Recently, the Bridger Teton National Forest (BTNF) released its final record of decision on livestock grazing on the 170,641-acre Upper Green River Allotment. The allotment includes the headwaters of the Green River north of Pinedale.
The Upper Green River Allotment contains the most superlative wildlife habitat in the entire Greater Yellowstone Ecosystem, yet the Forest Service treats this area as if it’s just another piece of public real estate.
The Upper Green is a pronghorn migration corridor, a calving area and winter range for elk, sage grouse habitat and home to the Kendall Spring dace, an endangered species, and Colorado cutthroat trout, a species of concern, not to mention lynx, wolverine, Columbia spotted frog, boreal toad and other species of special concern.
Livestock production contributes to the degradation of the habitat for many of these species. There are 58 miles of fences on the allotment, and the new management plan calls for installing another 10 miles of fence. Not only do fences inhibit migration and movement of pronghorn, but fences are a significant mortality factor for sage grouse.
The trampling of riparian areas and wetlands harms aquatic dependent species from frogs to trout. Livestock manure pollutes our public waterways.
However, the biggest problem with the continued grazing of the Upper Green is it contains some of the best unprotected grizzly habitat in the ecosystem. And livestock operations pose the greatest threat to the grizzly use of this area.
Between 2010 and 2018, there were over 527 conflicts reported between grizzlies and cattle. During this same period, 35 grizzlies were “removed” from the Upper Green River area in the past decade or so. The Fish and Wildlife Service determined that the plan’s grazing is “likely to adversely affect” grizzly bears, which are protected under the Endangered Species Act. In fact, the FWS biological opinion finds that as many as 72 additional grizzlies in the next ten years are likely to be killed due to livestock conflicts on this allotment.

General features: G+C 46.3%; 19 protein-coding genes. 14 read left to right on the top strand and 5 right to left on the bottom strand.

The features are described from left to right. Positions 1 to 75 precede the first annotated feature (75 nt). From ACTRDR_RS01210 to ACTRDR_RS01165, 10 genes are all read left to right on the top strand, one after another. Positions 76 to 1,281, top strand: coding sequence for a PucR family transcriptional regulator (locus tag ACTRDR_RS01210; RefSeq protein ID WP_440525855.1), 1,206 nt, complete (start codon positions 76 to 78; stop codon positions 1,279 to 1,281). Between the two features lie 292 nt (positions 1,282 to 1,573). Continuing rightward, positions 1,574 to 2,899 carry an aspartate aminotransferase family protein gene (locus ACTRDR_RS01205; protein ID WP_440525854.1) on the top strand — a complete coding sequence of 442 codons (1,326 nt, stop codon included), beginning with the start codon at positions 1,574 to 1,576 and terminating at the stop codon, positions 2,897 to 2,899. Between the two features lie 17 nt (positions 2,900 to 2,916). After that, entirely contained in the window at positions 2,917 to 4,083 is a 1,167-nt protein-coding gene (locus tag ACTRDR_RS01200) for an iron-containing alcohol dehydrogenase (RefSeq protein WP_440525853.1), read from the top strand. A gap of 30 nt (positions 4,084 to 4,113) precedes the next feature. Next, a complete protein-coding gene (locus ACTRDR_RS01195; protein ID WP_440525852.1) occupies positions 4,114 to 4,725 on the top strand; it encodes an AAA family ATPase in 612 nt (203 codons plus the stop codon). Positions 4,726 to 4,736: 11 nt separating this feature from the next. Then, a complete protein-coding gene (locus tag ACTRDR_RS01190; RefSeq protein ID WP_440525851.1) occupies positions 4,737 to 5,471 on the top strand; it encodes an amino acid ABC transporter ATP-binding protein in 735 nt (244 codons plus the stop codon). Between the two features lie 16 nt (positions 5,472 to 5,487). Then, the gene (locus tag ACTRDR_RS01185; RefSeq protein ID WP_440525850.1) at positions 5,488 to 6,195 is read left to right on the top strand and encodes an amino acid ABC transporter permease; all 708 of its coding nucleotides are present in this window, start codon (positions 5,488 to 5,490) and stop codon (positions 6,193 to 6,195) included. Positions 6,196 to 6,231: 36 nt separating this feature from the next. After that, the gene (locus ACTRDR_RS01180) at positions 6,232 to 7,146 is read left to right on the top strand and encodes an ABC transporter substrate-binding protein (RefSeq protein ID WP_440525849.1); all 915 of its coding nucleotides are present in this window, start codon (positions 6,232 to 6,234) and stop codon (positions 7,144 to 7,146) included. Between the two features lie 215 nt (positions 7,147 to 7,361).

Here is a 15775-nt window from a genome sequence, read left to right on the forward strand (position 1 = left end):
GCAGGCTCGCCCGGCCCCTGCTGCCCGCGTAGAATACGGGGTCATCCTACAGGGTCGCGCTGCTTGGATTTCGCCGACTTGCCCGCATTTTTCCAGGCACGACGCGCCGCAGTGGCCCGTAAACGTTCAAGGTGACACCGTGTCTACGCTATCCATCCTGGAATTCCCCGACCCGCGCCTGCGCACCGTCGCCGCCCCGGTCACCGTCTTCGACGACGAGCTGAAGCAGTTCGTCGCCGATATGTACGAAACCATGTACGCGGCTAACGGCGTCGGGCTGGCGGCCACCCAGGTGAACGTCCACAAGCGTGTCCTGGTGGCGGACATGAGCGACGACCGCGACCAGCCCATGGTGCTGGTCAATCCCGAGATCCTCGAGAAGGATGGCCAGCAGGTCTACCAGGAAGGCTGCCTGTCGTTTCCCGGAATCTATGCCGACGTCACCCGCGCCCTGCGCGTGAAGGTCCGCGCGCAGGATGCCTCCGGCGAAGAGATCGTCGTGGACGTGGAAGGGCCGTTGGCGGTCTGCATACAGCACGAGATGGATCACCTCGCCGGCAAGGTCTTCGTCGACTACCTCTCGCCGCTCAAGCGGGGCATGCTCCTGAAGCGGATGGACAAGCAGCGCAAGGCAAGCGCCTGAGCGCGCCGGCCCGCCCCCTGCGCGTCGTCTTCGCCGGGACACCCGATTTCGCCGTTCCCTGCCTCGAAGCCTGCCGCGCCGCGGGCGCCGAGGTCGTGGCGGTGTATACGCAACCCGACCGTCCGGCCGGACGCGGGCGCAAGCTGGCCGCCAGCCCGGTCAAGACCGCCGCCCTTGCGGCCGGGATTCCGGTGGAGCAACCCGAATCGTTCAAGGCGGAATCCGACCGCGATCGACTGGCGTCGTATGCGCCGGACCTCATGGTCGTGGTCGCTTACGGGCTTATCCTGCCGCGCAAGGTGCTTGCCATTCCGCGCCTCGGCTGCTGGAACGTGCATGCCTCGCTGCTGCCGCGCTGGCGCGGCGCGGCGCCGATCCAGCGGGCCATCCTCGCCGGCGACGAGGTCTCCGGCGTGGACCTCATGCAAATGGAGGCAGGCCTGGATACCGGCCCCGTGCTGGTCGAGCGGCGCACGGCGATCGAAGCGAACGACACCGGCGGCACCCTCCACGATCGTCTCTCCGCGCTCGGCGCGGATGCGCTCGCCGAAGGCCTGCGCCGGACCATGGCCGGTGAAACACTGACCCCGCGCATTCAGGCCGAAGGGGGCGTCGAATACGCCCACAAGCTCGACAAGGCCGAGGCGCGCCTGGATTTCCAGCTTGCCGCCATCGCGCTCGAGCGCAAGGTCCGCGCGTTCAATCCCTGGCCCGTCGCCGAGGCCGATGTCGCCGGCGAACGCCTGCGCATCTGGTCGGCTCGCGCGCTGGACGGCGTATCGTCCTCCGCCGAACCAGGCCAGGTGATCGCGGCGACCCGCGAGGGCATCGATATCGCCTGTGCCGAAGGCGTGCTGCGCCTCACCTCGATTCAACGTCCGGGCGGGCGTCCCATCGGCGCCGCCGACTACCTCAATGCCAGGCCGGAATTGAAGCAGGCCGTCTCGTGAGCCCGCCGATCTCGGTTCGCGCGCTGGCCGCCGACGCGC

Why are we sending grizzlies to slaughter?
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Why are public wildlife, namely grizzly bears, a species listed under the Endangered Species Act, being removed or killed to accommodate private businesses using public resources?
Putting cattle out to graze the Upper Green is analogous to putting out picnic baskets for bears to dine on. It invites conflict.
If I were to leave my picnic basket out for bears to find while camping in Yellowstone or Grand Teton national parks, I’d get a fine, but if you’re a rancher you can put thousands of four-legged picnic baskets out for bears to find and consume without any consequence.
The Forest Service claims it has put into place some regulations to protect bears such as “advising” range riders to carry bear spray and requiring ranchers to move dead cattle away from roads and trails. Nevertheless, this still leaves carcasses out on the land which can introduce grizzlies to cattle as food, which ultimately leads to greater bear-cattle conflicts.
The presence of cattle essentially displaces grizzly food as well. There is substantial scientific evidence that the mere presence of livestock socially displaces elk from its preferred habitat. The displacement of elk means bears are often left with nothing to eat other than cattle.
The District Ranger is quoted as suggesting “Grazing is an appropriate use of the National Forest and is important to the community economically and socially.”
However, not all uses are appropriate everywhere. The significant value of wildlife habitat in the Upper Green River area should make wildlife preservation the highest priority.
Ironically the Forest Service justifies continued grazing of this area by exaggerating the importance of livestock production to the local economy. In Sublette County, all agriculture contributes to only 1.2 percent of local income. And the percentage of this local income derived from cattle grazing the Upper Green allotment is some subset (less than 1 percent) of this amount.
By contrast, tourism contributes to nearly 12 times as much of the local income. The degradation of clean water, wildlife and intact ecosystems by livestock ultimately harm the tourist economy and the public’s property.
The Upper Green Allotment decision demonstrates that the BTNF ignores its public trust responsibility to put the public interest ahead of private business.
George Wuerthner is an ecologist who has published 38 books on natural history and environmental issues. He divides his time between Livingston, Montana and Bend, Oregon.